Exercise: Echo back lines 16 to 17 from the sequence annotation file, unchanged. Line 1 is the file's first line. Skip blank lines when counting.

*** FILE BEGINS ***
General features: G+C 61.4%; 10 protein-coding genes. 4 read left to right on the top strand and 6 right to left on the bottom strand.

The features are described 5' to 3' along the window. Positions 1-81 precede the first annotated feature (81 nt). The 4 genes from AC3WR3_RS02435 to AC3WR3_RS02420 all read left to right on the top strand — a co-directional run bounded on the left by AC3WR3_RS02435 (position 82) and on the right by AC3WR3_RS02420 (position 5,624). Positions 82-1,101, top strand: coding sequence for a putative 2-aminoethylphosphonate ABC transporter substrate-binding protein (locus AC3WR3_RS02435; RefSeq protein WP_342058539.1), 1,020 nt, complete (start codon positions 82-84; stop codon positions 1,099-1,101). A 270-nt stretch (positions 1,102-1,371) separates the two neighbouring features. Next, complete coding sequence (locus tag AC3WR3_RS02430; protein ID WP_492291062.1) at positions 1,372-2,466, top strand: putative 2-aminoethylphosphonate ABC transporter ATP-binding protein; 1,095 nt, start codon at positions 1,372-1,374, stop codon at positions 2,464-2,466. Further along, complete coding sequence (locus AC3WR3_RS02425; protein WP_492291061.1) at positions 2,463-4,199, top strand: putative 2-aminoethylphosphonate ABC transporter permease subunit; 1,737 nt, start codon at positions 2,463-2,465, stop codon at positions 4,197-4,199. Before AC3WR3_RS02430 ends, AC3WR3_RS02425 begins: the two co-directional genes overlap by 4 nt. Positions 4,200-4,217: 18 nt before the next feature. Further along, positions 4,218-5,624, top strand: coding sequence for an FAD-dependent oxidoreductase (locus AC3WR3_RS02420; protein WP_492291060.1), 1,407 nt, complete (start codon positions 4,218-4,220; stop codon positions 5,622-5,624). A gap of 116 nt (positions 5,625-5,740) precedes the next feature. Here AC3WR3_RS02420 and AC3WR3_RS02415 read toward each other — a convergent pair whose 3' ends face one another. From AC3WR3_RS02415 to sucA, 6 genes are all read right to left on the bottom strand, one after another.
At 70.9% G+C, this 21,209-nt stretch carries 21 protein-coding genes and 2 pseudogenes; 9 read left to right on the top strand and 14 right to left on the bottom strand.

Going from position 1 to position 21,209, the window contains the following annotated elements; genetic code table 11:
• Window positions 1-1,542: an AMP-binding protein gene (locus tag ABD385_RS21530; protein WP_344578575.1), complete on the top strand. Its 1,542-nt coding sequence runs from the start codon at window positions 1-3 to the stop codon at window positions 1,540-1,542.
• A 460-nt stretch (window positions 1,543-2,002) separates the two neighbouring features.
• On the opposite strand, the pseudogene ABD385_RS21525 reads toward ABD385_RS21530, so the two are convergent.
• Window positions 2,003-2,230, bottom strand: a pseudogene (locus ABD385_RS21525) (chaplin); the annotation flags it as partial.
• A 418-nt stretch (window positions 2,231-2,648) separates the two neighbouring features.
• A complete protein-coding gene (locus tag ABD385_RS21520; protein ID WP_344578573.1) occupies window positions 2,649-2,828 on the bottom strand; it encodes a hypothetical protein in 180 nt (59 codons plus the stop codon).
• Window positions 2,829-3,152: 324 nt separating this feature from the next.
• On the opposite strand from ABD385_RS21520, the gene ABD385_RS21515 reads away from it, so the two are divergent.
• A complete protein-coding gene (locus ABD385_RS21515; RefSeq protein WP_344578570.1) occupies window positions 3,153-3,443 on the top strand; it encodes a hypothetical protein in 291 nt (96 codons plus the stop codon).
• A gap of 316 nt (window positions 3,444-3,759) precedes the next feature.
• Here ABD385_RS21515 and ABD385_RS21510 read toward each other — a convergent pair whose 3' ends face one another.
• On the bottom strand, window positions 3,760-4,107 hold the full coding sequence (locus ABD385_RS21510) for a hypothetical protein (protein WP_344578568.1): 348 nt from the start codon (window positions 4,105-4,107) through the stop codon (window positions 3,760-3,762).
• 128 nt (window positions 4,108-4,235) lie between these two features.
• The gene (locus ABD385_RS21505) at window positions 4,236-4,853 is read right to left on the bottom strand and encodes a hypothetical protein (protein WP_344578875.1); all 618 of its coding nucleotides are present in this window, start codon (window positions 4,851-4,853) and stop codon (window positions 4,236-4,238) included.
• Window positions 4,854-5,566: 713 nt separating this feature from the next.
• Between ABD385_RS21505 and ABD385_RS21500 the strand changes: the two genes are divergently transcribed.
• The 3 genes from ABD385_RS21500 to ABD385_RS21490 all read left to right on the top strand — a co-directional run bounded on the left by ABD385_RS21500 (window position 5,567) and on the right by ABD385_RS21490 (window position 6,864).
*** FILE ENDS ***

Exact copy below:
• On the bottom strand, window positions 3,760-4,107 hold the full coding sequence (locus ABD385_RS21510) for a hypothetical protein (protein WP_344578568.1): 348 nt from the start codon (window positions 4,105-4,107) through the stop codon (window positions 3,760-3,762).
• 128 nt (window positions 4,108-4,235) lie between these two features.